Phyllis had more energy than most people half her age. She loved entertaining, working in the real estate field, meeting new and interesting people everyday no matter where she went, and thrived on making new lifelong friends. Phyllis eventually moved to the Sea Colony in Santa Monica where she lived for many years before moving to Palm Desert, then Winnipeg.
After battling breast cancer four times in approximately 20 years, she developed metastatic Stage 4 lung cancer. Her long-time domestic partner of 27 years, Joseph Wilder, K.C., was the love of her life. They were never far apart. They traveled the world and went on many adventures during their relationship. During her treatment, Phyllis would say how much she missed work and seeing her clients. Joey demonstrated amazing strength, love, care, and compassion for Phyllis as her condition progressed. He was her rock and was by her side 24/7, making sure she had the best possible care. Joey’s son David was always there to support Phyllis and to make her smile. Joey’s other children, Sheri, Kenny, Joshua and wife Davina, were also a part of her life. His kids would Facetime Phyllis and include her during any of their important functions. Phyllis loved Joey’s children as if they were her own.
Thank you to all of her friends and family who were there to support her during these difficult times. Phyllis is now, finally, pain free and in a better place. She was loved dearly and will be greatly missed. Interment took place in Los Angeles.
Gwen Centre Creative Living Centre celebrates 35th anniversary
By BERNIE BELLAN Over 100 individuals gathered at the Gwen Secter Centre on Tuesday evening, July 18 – under the big top that serves as the venue for the summer series of outdoor concerts that is now in its third year at the centre.
The occasion was the celebration of the Gwen Secter Centre’s 35th anniversary. It was also an opportunity to honour the memory of Sophie Shinewald, who passed away at the age of 106 in 2019, but who, as recently as 2018, was still a regular attendee at the Gwen Secter Centre.
As Gwen Secter Executive Director Becky Chisick noted in her remarks to the audience, Sophie had been volunteering at the Gwen Secter Centre for years – answering the phone among other duties. Becky remarked that Sophie’s son, Ed Shinewald, had the phone number for the Gwen Secter Centre stored in his phone as “Mum’s work.”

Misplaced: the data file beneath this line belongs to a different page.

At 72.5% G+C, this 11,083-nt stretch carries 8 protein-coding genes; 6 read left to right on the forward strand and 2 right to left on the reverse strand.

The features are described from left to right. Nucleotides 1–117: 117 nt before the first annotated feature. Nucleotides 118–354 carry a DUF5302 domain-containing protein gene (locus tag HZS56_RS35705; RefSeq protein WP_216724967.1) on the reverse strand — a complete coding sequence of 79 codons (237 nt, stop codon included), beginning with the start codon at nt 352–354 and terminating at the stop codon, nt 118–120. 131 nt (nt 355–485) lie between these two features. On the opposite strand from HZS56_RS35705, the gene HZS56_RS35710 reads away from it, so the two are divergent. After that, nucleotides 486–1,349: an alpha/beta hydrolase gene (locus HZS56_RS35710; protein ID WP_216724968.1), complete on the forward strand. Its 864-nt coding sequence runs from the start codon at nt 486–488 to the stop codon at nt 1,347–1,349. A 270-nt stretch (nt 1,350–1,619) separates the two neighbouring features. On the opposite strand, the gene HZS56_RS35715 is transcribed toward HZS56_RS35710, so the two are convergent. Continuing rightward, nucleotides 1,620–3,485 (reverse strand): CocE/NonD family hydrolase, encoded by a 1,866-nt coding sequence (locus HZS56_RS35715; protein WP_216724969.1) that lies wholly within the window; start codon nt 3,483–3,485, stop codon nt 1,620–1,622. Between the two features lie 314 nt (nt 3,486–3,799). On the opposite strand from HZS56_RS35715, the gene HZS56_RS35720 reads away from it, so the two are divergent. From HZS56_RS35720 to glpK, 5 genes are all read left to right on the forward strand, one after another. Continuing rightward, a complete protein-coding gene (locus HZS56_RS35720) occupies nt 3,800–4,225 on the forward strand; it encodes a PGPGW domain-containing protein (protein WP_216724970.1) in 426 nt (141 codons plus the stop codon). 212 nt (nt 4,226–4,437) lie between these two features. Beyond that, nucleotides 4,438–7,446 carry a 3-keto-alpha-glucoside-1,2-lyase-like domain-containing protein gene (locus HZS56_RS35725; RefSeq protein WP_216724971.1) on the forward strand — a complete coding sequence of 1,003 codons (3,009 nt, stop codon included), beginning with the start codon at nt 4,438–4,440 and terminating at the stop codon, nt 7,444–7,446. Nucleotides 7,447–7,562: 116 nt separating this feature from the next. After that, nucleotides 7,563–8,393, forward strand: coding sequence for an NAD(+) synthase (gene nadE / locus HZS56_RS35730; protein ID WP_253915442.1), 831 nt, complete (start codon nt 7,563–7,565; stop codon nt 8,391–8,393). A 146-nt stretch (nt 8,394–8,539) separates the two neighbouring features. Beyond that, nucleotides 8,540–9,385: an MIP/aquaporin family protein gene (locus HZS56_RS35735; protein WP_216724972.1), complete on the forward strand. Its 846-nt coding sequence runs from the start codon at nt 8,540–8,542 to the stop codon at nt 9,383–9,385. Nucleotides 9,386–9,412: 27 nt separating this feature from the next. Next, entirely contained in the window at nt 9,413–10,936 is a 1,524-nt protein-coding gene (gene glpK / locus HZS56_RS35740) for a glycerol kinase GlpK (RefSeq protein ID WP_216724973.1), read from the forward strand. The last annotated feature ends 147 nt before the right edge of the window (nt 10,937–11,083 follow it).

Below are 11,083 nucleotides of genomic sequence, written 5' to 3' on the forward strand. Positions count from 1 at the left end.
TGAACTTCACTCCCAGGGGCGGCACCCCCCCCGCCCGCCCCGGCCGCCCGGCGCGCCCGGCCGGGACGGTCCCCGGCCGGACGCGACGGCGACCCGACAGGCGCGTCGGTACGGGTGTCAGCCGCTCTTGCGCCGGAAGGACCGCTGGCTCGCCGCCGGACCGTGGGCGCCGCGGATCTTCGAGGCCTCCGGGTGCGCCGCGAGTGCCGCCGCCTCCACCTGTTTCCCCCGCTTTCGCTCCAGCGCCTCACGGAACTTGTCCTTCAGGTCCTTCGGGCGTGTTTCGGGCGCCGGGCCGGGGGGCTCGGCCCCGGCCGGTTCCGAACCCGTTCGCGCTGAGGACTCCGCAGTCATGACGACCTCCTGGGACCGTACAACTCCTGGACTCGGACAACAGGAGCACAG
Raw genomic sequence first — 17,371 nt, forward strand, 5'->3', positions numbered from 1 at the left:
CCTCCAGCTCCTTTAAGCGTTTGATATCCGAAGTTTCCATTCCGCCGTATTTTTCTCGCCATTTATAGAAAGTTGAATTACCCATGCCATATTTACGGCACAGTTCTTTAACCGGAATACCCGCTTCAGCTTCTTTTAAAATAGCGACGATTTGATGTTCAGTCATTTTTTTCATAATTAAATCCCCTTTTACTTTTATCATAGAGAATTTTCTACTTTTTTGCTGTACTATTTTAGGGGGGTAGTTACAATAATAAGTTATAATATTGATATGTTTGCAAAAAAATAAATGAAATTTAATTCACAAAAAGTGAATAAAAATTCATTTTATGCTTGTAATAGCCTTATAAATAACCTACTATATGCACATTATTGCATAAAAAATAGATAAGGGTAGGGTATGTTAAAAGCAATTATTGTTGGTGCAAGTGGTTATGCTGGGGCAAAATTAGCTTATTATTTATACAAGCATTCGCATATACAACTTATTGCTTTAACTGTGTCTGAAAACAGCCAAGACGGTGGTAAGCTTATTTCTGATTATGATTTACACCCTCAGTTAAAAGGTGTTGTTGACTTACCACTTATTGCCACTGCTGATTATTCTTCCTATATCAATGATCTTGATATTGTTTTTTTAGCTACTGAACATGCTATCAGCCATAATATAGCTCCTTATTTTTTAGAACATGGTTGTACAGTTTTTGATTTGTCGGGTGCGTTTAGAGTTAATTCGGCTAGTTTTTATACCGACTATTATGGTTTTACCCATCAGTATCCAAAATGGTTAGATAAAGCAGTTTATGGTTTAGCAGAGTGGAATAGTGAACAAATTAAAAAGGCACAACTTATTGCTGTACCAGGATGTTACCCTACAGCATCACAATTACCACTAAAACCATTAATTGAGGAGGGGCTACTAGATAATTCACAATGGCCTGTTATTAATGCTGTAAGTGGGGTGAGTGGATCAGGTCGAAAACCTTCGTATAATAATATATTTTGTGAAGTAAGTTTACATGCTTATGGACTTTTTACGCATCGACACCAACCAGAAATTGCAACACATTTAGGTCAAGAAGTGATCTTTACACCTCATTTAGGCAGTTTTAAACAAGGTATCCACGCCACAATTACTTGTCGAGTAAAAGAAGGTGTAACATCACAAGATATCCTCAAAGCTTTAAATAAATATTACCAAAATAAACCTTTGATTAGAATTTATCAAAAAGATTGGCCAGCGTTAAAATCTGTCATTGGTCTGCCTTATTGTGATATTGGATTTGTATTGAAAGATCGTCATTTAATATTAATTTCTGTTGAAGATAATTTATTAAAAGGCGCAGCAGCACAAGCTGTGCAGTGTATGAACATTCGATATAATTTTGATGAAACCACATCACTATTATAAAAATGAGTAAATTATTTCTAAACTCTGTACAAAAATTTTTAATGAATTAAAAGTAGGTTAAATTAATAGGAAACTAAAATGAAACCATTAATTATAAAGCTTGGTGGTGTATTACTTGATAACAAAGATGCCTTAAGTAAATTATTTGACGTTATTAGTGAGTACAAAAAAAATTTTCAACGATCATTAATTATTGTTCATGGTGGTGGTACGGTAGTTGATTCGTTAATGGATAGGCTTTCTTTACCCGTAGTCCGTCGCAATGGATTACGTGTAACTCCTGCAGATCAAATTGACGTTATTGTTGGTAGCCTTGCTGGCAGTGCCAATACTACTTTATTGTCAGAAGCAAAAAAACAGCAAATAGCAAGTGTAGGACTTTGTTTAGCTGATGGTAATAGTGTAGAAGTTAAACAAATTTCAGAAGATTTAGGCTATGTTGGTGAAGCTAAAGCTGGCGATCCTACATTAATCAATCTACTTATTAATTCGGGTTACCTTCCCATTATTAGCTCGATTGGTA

Remarks were also delivered by Raquel Dancho, Member of Parliament for Kildonan-St. Paul, who was the only representative of any level of government in attendance. (How times have changed: I remember well the steadfast support the former Member of the Legislature for St. John’s, Gord Mackintosh, showed the Gwen Secter Centre when it was perilously close to being closed down. And, of course, for years, the area in which the Gwen Secter Centre is situated was represented by the late Saul Cherniack.)
Sophie Shinewald’s granddaughter, Alix (who flew in from Chicago), represented the Shinewald family at the event. (Her brother, Benjamin, who lives in Ottawa, wasn’t able to attend, but he sent a pre-recorded audio message that was played for the audience.)
Musical entertainment for the evening was provided by a group of talented singers, led by Julia Kroft. Following the concert, attendees headed inside to partake of a sumptuous assortment of pastries, all prepared by the Gwen Secter culinary staff. (And, despite my asking whether I could take a doggy bag home, I was turned down.)
Palestinian gunmen kill 4 Israelis in West Bank gas station
This is a developing story.
(JTA) — Palestinian gunmen killed four people and wounded four in a terror attack at a gas station near the West Bank settlement of Eli, the Israeli army reported.
An Israeli civilian returning fire at the scene of the attack on Tuesday killed one of the attackers, who emerged from a vehicle, and two others fled.
Kan, Israel’s public broadcaster, said one of those wounded was in serious condition. The gunmen, while in the vehicle, shot at a guard post at the entry to the settlement, and then continued to the gas station which is also the site of a snack bar. A nearby yeshiva went into lockdown.
Israeli Defense Minister Yoav Gallant announced plans to convene a briefing with top security officials within hours of the attack. Kan reported that there were celebrations of the killing in major West Bank cities and in the Gaza Strip, initiated by terrorist groups Hamas and Palestinian Islamic Jihad. Hamas said the shooting attack Tuesday was triggered by the Jenin raid.
The shooting comes as tensions intensify in the West Bank. A day earlier, Israeli troops raiding the city of Jenin to arrest accused terrorists killed five people.
The Biden administration spoke out over the weekend against Israel’s plans to build 4,000 new housing units for Jewish settlers in the West Bank. Israeli Prime Minister Benjamin Netanyahu also finalized plans to transfer West Bank building decisions to Bezalel Smotrich, the extremist who is the finance minister. Smotrich has said he wants to limit Palestinian building and expand settlement building.
Kan reported that the dead terrorist was a resident of a village, Urif, close to Huwara, the Palestinian town where terrorists killed two Israeli brothers driving through in February. Settlers retaliated by raiding the village and burning cars and buildings.